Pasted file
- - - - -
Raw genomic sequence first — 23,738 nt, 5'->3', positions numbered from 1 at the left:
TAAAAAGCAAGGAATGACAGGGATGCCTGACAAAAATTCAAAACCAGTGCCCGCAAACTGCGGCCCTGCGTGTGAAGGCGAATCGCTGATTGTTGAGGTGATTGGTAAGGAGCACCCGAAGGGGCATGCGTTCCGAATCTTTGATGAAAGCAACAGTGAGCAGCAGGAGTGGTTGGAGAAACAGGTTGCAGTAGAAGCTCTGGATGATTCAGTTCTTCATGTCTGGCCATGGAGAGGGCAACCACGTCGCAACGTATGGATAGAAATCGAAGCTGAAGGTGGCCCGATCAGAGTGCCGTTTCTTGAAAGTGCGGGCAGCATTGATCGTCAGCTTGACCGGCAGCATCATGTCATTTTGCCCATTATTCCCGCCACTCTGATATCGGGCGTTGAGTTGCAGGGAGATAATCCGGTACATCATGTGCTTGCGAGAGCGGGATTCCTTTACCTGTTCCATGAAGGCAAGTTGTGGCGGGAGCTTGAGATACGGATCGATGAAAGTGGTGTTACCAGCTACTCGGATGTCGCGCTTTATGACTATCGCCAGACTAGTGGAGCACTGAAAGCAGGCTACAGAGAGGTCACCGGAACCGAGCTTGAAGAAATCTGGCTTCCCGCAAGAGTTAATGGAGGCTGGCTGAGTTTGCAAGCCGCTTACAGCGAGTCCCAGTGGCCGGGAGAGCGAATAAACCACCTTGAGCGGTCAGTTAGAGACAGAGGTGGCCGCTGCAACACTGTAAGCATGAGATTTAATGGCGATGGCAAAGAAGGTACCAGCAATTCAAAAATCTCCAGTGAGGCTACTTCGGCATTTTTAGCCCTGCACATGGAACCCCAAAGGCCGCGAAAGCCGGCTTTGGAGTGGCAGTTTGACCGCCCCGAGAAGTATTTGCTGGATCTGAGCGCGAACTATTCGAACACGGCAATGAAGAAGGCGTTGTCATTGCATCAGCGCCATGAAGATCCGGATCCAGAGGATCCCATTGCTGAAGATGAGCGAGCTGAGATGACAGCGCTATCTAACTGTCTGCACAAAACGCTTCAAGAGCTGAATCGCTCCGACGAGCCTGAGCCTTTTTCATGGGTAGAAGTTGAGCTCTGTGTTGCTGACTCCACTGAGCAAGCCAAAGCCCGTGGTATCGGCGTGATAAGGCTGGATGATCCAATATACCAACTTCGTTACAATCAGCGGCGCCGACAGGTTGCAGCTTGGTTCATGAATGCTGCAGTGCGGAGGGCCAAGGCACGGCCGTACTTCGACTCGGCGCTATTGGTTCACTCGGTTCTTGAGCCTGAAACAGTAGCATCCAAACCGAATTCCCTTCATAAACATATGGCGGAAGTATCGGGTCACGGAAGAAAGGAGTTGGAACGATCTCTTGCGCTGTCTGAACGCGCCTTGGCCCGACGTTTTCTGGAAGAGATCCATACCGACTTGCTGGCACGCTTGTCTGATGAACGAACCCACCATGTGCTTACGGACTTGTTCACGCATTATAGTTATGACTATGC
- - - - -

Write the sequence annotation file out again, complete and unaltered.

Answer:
Raw genomic sequence first — 23,738 nt, 5'->3', positions numbered from 1 at the left:
TAAAAAGCAAGGAATGACAGGGATGCCTGACAAAAATTCAAAACCAGTGCCCGCAAACTGCGGCCCTGCGTGTGAAGGCGAATCGCTGATTGTTGAGGTGATTGGTAAGGAGCACCCGAAGGGGCATGCGTTCCGAATCTTTGATGAAAGCAACAGTGAGCAGCAGGAGTGGTTGGAGAAACAGGTTGCAGTAGAAGCTCTGGATGATTCAGTTCTTCATGTCTGGCCATGGAGAGGGCAACCACGTCGCAACGTATGGATAGAAATCGAAGCTGAAGGTGGCCCGATCAGAGTGCCGTTTCTTGAAAGTGCGGGCAGCATTGATCGTCAGCTTGACCGGCAGCATCATGTCATTTTGCCCATTATTCCCGCCACTCTGATATCGGGCGTTGAGTTGCAGGGAGATAATCCGGTACATCATGTGCTTGCGAGAGCGGGATTCCTTTACCTGTTCCATGAAGGCAAGTTGTGGCGGGAGCTTGAGATACGGATCGATGAAAGTGGTGTTACCAGCTACTCGGATGTCGCGCTTTATGACTATCGCCAGACTAGTGGAGCACTGAAAGCAGGCTACAGAGAGGTCACCGGAACCGAGCTTGAAGAAATCTGGCTTCCCGCAAGAGTTAATGGAGGCTGGCTGAGTTTGCAAGCCGCTTACAGCGAGTCCCAGTGGCCGGGAGAGCGAATAAACCACCTTGAGCGGTCAGTTAGAGACAGAGGTGGCCGCTGCAACACTGTAAGCATGAGATTTAATGGCGATGGCAAAGAAGGTACCAGCAATTCAAAAATCTCCAGTGAGGCTACTTCGGCATTTTTAGCCCTGCACATGGAACCCCAAAGGCCGCGAAAGCCGGCTTTGGAGTGGCAGTTTGACCGCCCCGAGAAGTATTTGCTGGATCTGAGCGCGAACTATTCGAACACGGCAATGAAGAAGGCGTTGTCATTGCATCAGCGCCATGAAGATCCGGATCCAGAGGATCCCATTGCTGAAGATGAGCGAGCTGAGATGACAGCGCTATCTAACTGTCTGCACAAAACGCTTCAAGAGCTGAATCGCTCCGACGAGCCTGAGCCTTTTTCATGGGTAGAAGTTGAGCTCTGTGTTGCTGACTCCACTGAGCAAGCCAAAGCCCGTGGTATCGGCGTGATAAGGCTGGATGATCCAATATACCAACTTCGTTACAATCAGCGGCGCCGACAGGTTGCAGCTTGGTTCATGAATGCTGCAGTGCGGAGGGCCAAGGCACGGCCGTACTTCGACTCGGCGCTATTGGTTCACTCGGTTCTTGAGCCTGAAACAGTAGCATCCAAACCGAATTCCCTTCATAAACATATGGCGGAAGTATCGGGTCACGGAAGAAAGGAGTTGGAACGATCTCTTGCGCTGTCTGAACGCGCCTTGGCCCGACGTTTTCTGGAAGAGATCCATACCGACTTGCTGGCACGCTTGTCTGATGAACGAACCCACCATGTGCTTACGGACTTGTTCACGCATTATAGTTATGACTATGC